By Tom Shales
Washington Post Staff Writer
Monday, January 21, 2008
Eras and epochs seem to take turns being trashed, with the decade of the 1960s getting way more than its share of scorn. It was a time of tragedies and villains, yes, but obviously a time of great heroes, too. One of them, often overlooked, is properly celebrated in a public TV documentary tonight: "American Idealist: The Story of Sargent Shriver."
Shriver, now 92, was officially "R. Sargent Shriver" on the great stage of social change half a century ago, though some of us never knew what the "R" stood for (Robert). We did know that he was the first man to lead the Peace Corps, one of the golden strokes of an age in which America seemed a land not only of opportunity but of lofty dreams and goals. Scoffed at by some in the old political establishment (even, in a film clip, by outgoing President Dwight D. Eisenhower), the Peace Corps survived as a remnant of Camelot at its most inspired.
Shriver's accent, the narrow lapels of his tailored suits and a dauntless kind of vigor (or "vigah," as President John F. Kennedy pronounced it) contributed to the impression that Shriver was a Kennedy by blood, but it was by marriage: He and Eunice Kennedy were wed on May 23, 1953, with Eunice eventually giving birth to a Kennedyesque five children. There were times, as the documentary recalls, when being a de facto Kennedy was a decided advantage for Shriver, but others when it was, in the argot of the times, a bummer -- as when Shriver had to decline being Hubert Humphrey's running mate because the Kennedys feared Shriver's popularity might some day interfere with Teddy's political ambitions.
Bill Moyers, who contributes reminiscence, calls Shriver "the best all-around politician I've ever seen," but in addition Shriver did seem to be that rare thing, a politician with stubbornly high ideals -- instilling in followers what Moyers calls "a sense of almost infinite possibilities." So it was that Lyndon Johnson saw in Shriver the perfect man to run the ambitious war on poverty, a war declared by LBJ to help bring about the "Great Society" that Johnson insisted was within our grasp.
Probably the rarest piece of memorabilia in the documentary is an excerpt from the recording of a phone call that LBJ made to Shriver, still running the Peace Corps, in an effort to persuade him to take on the new job. "I'm just giving you a billion dollars more to work with," Johnson says as only Johnson could. He taunts Shriver by saying that maybe he doesn't have "the glands" to take on such an enormous task; Shriver finally capitulated and became special assistant to the president.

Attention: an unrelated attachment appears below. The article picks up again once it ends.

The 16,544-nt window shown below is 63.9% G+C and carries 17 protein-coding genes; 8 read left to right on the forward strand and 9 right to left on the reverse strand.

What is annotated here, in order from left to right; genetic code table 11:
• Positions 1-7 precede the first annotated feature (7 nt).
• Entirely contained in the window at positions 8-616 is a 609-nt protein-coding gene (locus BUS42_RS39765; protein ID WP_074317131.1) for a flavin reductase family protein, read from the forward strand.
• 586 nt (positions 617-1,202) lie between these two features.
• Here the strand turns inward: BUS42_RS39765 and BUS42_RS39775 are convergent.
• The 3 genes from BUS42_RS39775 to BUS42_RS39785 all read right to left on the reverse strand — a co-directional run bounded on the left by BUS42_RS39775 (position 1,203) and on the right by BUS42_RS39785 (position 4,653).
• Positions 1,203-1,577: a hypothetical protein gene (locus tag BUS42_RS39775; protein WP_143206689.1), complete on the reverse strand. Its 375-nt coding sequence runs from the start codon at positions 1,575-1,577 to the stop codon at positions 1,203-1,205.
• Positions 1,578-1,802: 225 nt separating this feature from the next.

The war proved essentially unwinnable, however, especially once Southern congressmen, some still openly segregationist, got hold of it and, says the narrator, "terrorized" it. Instead of investigating the causes of American poverty, such warped old-timers as Sen. John Stennis (D-Miss.) instead launched investigations into the programs themselves, among them the seemingly unassailable Operation Head Start, which helped impoverished and disadvantaged kids. Some 12,000 benefited from Head Start in Mississippi alone before the program there was coldly closed down.
Perhaps heroes and villains were easier to spot then; Shriver seemed clearly to think in socially heroic terms and to be the target of the ignorant. The Special Olympics, another legacy that has flourished in ensuing years, was born in the Shrivers' big back yard, we are reminded. As for the War on Poverty, it was finally done in decisively by another war, the one in Vietnam, and the '60s became a blood bath in more ways than one.
In fairly recent footage, Coretta Scott King (who died two years ago) speaks warmly of Shriver and his role in the civil rights struggle, making the documentary appropriate viewing for Martin Luther King Jr. Day. In 1960, King was arrested by small-town officials in Georgia and given the preposterous sentence of four years at hard labor for a traffic violation. There was every reason to fear for King's life. Shriver urged then-candidate JFK to take the political risk of making a phone call in King's behalf, a move that reportedly infuriated Bobby because it could have meant the loss of votes in the still-Democratic old South.
Kennedy interceded enough to get King released -- under what were, for King himself, frightening circumstances; with no explanation from the men who escorted him, King was driven out of town and into the woods. Understandably, he imagined the worst.
Among those contributing comments for the report -- written and directed by Bruce Orenstein -- are authors Scott Stossel and Adam Green, Kennedy aide Ted Sorensen and journalist Colman McCarthy. Faces from the era seen in old footage include CBS News veterans Eric Sevareid and Daniel Schorr and, in that iconic clip in which he announced the death of President Kennedy in Dallas, Walter Cronkite.
Funny how, no matter how many times you relive that moment, it still gives you chills.
American Idealist: The Story of Sargent Shriver airs tonight at 10 on WETA (Channel 26).